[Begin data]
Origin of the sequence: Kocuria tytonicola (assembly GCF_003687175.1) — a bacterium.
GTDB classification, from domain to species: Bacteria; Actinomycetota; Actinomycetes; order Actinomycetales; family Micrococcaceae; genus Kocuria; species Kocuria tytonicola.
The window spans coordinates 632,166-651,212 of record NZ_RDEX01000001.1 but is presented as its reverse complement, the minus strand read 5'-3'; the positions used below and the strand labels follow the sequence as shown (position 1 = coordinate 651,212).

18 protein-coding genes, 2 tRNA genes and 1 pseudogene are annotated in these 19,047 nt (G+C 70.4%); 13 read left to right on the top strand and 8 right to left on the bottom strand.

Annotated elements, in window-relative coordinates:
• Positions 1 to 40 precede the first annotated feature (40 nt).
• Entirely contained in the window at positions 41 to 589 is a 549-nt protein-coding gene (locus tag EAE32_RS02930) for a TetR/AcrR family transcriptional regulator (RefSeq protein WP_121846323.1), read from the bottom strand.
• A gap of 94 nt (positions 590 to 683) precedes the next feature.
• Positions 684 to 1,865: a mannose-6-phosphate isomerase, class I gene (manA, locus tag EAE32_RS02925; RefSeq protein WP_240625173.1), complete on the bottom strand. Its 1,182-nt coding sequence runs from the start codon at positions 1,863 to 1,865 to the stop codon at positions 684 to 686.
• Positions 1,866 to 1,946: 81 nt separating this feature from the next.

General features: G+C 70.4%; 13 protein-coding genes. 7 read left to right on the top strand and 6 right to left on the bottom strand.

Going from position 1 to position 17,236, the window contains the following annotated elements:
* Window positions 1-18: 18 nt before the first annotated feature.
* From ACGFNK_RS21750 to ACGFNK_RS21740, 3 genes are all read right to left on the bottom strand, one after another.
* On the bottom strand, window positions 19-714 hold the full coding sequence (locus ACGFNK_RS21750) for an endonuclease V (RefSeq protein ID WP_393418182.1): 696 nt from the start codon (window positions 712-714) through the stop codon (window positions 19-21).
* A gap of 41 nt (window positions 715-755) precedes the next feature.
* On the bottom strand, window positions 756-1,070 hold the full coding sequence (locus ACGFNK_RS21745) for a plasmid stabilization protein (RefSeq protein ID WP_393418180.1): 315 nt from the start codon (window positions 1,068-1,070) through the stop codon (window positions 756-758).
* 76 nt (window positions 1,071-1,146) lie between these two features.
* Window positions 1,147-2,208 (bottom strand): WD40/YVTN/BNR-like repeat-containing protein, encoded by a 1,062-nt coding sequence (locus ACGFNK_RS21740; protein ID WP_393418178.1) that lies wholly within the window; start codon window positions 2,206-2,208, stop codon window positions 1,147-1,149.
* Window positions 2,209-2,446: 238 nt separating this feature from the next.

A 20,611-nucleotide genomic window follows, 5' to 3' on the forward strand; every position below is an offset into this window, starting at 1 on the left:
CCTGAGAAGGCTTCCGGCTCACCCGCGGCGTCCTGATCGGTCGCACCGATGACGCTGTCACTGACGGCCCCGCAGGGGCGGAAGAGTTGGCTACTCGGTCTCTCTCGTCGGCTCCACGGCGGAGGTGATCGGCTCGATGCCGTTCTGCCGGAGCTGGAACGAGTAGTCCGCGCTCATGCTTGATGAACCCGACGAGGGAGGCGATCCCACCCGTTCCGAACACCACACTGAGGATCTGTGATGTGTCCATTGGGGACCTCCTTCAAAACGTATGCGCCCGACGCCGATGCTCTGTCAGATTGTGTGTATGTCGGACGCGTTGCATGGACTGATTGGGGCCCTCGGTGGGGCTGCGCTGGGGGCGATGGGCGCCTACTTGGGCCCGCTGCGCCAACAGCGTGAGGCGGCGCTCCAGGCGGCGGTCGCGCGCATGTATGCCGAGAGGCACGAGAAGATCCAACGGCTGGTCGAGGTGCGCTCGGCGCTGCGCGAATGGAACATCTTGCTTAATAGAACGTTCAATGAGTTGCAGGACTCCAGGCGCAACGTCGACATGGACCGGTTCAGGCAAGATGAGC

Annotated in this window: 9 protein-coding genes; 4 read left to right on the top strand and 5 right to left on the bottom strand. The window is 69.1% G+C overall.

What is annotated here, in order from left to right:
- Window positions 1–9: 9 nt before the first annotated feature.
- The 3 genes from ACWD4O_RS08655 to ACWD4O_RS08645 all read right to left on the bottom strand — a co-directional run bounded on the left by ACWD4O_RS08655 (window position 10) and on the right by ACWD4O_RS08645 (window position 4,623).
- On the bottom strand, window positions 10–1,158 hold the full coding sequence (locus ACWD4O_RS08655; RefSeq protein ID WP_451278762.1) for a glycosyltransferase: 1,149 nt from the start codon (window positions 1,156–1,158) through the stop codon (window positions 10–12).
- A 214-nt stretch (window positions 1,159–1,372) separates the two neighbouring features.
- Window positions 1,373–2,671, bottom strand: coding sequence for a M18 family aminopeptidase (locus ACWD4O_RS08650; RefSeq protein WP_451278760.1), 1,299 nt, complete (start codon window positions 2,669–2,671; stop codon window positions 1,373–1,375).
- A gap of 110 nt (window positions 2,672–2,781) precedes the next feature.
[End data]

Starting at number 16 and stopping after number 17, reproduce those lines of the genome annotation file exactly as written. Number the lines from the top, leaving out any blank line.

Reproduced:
* A gap of 41 nt (window positions 715-755) precedes the next feature.
* On the bottom strand, window positions 756-1,070 hold the full coding sequence (locus ACGFNK_RS21745) for a plasmid stabilization protein (RefSeq protein ID WP_393418180.1): 315 nt from the start codon (window positions 1,068-1,070) through the stop codon (window positions 756-758).